So, I wanted to start off with this amazing thing that happened to me recently. Every Monday, I have a pilates session with a friend of mine, Catherine, and she and I kind of hang out together with our instructor who is just fabulous, but on that particular Monday, it took us by surprise because our instructor told us that she has opened a brand-new office in the Roswell area which is just a few miles north and that she opened it last week, and we both, laying flat on our backs, we were a little surprised and taken aback, and the reason was because this instructor is kind of a storyteller; she freely shares many parts of her life with us and we spend a substantial amount of time with her, and so it was surprising to us that she never mentioned about her move or the new office, so she was puzzled by our own response and she said, and she said it out of great surprise and she said, “Haven’t you noticed the missing core line equipment?” and we both looked at each other, Catherine and I, and said, “Core line equipment?” and we turned to our right and yes, their three giant machines that’s called core line equipment, those who know pilates know that, and two of them were missing, but of course, we did not notice it because we’re not looking for it, and so this got me thinking about our speaker today because he says that we believe that we should be noticing everything and paying attention to much of the world around us as it exactly presents itself and that is an illusion and it’s an illusion of attention, and then he talks about a lot of other illusions that we suffer from, so I’m very keen because many people that I work with — almost all people that I work with in my practice are those I know who are tryingt to educate our children are unable to pay attention.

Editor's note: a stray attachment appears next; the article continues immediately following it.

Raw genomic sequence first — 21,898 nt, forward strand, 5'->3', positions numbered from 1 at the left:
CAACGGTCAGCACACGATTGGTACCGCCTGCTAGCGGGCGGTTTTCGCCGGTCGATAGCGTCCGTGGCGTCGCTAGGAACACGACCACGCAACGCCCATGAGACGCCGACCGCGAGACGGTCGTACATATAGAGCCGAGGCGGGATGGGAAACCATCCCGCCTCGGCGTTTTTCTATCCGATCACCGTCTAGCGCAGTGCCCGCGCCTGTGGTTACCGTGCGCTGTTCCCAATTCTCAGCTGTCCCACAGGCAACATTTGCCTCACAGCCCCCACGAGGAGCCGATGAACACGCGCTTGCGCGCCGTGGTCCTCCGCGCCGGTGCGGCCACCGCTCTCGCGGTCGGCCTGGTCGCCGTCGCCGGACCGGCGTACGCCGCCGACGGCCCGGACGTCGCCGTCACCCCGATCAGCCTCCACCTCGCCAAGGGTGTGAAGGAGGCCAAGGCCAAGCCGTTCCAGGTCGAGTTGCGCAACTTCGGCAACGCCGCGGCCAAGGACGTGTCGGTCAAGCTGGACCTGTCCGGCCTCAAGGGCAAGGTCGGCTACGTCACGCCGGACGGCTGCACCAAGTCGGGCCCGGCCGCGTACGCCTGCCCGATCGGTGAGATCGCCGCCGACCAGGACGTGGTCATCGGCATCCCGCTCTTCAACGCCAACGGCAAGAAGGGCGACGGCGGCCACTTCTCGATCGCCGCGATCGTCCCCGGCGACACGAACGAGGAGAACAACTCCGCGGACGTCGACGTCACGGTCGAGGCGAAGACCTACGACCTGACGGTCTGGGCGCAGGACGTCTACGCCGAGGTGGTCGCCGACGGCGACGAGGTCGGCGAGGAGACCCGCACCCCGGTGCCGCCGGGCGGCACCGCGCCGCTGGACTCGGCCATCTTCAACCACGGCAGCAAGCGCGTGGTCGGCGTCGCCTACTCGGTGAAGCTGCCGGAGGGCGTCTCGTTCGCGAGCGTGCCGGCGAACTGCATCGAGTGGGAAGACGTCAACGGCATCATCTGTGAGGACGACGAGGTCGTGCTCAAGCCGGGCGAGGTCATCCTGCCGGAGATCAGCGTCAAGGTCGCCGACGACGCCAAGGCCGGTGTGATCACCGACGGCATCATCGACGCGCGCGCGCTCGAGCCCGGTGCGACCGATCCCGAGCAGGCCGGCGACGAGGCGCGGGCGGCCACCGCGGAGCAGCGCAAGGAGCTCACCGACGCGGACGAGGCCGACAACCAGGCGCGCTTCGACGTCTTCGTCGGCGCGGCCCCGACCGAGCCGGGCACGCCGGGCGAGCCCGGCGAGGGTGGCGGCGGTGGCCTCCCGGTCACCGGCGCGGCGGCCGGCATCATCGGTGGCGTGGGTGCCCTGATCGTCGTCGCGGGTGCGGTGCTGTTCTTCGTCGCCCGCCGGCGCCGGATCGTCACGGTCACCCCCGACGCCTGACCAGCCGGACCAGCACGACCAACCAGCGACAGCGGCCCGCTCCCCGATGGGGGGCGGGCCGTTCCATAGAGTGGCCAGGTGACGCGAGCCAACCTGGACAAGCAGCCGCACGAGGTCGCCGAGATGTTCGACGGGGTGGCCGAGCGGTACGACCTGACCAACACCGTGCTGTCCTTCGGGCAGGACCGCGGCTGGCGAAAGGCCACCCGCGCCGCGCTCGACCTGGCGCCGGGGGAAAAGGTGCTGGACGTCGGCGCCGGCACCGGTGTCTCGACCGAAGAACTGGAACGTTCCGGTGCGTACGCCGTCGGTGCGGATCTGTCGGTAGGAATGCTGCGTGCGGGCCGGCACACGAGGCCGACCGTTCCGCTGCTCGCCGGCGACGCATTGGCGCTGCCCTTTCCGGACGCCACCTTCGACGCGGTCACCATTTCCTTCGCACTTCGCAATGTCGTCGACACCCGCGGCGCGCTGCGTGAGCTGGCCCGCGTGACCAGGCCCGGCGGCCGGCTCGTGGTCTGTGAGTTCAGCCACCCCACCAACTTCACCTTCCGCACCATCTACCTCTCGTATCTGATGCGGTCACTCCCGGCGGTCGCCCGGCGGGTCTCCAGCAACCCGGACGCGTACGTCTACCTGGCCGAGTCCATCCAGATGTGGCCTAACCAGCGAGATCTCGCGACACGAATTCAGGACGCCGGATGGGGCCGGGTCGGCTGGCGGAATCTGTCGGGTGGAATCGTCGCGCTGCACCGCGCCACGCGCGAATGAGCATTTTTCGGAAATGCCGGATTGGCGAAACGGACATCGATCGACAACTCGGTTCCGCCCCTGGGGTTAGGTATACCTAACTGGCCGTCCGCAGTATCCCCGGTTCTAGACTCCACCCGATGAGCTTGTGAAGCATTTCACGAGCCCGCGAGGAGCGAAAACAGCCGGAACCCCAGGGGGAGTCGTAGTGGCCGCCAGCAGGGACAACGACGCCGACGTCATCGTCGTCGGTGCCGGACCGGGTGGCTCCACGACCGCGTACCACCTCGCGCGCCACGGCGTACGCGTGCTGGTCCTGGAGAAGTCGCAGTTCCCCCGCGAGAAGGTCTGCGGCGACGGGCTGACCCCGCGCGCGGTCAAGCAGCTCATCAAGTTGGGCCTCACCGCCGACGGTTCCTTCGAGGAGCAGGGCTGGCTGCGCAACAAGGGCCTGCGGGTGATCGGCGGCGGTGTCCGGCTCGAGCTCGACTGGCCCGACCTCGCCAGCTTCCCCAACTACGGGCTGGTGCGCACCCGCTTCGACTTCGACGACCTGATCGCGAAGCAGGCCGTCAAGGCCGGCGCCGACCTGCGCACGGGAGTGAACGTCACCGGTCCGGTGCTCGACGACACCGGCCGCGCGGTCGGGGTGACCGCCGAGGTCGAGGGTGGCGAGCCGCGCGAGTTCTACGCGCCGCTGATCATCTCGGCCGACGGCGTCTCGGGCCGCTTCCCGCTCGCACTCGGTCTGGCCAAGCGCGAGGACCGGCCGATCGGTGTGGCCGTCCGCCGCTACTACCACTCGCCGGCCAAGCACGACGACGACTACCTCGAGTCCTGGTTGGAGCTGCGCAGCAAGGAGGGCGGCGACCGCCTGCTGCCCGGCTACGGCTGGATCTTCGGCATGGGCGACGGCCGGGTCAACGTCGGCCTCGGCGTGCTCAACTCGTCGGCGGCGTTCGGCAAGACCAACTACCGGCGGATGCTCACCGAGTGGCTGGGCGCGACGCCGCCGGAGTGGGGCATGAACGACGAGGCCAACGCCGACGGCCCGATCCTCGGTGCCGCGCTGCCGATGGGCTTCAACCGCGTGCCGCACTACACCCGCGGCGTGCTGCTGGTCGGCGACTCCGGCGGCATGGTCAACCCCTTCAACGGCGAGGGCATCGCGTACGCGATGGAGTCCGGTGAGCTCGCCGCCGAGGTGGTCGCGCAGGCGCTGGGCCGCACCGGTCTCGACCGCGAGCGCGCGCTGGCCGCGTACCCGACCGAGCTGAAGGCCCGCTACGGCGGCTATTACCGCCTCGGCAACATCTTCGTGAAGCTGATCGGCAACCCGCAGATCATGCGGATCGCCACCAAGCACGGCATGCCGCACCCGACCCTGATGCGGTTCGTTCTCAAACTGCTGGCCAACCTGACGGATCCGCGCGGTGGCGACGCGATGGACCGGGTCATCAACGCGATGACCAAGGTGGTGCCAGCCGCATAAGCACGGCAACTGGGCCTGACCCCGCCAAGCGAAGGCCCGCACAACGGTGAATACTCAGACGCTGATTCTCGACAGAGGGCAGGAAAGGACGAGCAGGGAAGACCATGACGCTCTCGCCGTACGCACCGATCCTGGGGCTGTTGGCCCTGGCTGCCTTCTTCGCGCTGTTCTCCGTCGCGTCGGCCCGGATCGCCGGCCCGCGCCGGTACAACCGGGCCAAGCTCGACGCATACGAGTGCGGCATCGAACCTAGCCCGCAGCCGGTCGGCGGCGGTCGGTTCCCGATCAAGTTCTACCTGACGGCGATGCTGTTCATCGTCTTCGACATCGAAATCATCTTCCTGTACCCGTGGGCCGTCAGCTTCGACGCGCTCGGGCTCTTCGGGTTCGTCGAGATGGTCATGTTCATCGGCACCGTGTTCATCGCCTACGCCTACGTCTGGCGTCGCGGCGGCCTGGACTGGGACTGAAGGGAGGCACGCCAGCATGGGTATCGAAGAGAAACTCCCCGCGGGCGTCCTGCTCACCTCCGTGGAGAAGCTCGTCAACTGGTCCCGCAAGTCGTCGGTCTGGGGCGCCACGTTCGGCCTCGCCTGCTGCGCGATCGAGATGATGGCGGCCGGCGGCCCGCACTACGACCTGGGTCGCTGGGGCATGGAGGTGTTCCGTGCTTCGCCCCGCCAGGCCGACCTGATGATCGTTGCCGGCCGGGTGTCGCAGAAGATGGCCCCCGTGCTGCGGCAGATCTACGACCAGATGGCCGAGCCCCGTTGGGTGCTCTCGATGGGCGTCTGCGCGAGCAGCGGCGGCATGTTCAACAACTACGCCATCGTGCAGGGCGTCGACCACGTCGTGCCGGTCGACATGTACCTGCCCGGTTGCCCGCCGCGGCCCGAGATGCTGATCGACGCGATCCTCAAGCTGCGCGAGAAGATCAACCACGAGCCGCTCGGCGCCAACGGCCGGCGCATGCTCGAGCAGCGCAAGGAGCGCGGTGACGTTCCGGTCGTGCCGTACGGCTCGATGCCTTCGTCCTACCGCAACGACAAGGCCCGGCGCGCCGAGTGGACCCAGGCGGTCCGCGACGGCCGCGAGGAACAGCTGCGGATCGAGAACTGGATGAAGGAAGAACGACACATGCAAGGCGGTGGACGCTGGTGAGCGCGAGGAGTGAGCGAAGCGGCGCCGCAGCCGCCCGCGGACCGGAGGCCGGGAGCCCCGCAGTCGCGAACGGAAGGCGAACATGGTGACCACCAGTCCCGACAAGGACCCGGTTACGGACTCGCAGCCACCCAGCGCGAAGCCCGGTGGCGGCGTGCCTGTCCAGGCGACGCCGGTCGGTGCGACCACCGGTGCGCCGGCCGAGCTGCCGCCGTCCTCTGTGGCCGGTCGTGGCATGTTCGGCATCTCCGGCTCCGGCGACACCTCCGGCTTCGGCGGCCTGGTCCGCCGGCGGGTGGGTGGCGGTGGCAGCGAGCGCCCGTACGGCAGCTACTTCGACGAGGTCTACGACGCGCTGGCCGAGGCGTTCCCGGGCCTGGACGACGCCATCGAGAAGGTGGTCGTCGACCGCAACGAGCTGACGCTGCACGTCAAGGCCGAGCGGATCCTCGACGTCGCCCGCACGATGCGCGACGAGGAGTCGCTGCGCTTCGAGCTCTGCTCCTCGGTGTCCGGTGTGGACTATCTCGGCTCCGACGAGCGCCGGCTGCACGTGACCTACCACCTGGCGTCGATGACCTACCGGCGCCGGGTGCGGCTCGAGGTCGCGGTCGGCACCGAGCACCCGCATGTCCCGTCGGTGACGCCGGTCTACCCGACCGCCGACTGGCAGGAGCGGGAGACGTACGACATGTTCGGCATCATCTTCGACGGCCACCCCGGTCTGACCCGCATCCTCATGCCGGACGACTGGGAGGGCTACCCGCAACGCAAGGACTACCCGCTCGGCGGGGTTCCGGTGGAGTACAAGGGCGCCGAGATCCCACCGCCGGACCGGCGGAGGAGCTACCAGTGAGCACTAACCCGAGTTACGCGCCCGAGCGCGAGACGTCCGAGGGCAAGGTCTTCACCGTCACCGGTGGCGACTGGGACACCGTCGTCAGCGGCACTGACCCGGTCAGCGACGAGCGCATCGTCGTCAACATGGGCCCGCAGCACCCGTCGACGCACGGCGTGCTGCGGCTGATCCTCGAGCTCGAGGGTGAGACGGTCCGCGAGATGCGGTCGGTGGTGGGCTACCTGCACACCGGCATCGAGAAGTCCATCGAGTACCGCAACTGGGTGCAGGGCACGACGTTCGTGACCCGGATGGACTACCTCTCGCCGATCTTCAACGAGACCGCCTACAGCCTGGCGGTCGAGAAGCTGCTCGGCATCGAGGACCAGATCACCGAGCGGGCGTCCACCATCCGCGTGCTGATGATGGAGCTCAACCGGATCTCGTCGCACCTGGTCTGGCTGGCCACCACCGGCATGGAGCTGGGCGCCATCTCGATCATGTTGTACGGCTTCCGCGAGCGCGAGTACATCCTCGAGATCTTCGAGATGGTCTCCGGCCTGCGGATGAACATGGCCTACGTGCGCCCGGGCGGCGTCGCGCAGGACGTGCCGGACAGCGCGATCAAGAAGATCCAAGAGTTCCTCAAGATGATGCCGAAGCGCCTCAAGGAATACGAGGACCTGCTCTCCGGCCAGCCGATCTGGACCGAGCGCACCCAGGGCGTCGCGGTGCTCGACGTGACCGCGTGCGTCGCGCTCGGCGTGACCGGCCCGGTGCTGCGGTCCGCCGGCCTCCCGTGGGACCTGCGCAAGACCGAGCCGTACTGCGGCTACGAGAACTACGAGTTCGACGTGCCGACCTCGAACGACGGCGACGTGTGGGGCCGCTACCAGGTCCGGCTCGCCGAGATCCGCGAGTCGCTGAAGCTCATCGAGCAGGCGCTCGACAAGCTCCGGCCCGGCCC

So, what does really paying attention mean and what is this illusion of attention, then how does that interfere with one’s ability to learn and manage their learning because it requires a decent amount of awareness and redirection when you are not paying attention? So, our guest today is Dr. Christopher Chabris. He’s a professor at Geisinger, an integrated health care system in Pennsylvania. His research focuses on attention, intelligence, individual, collective, and social intelligence, behavior, genetics, and decision making. What a fantastic cognitive neuroscientist to have here.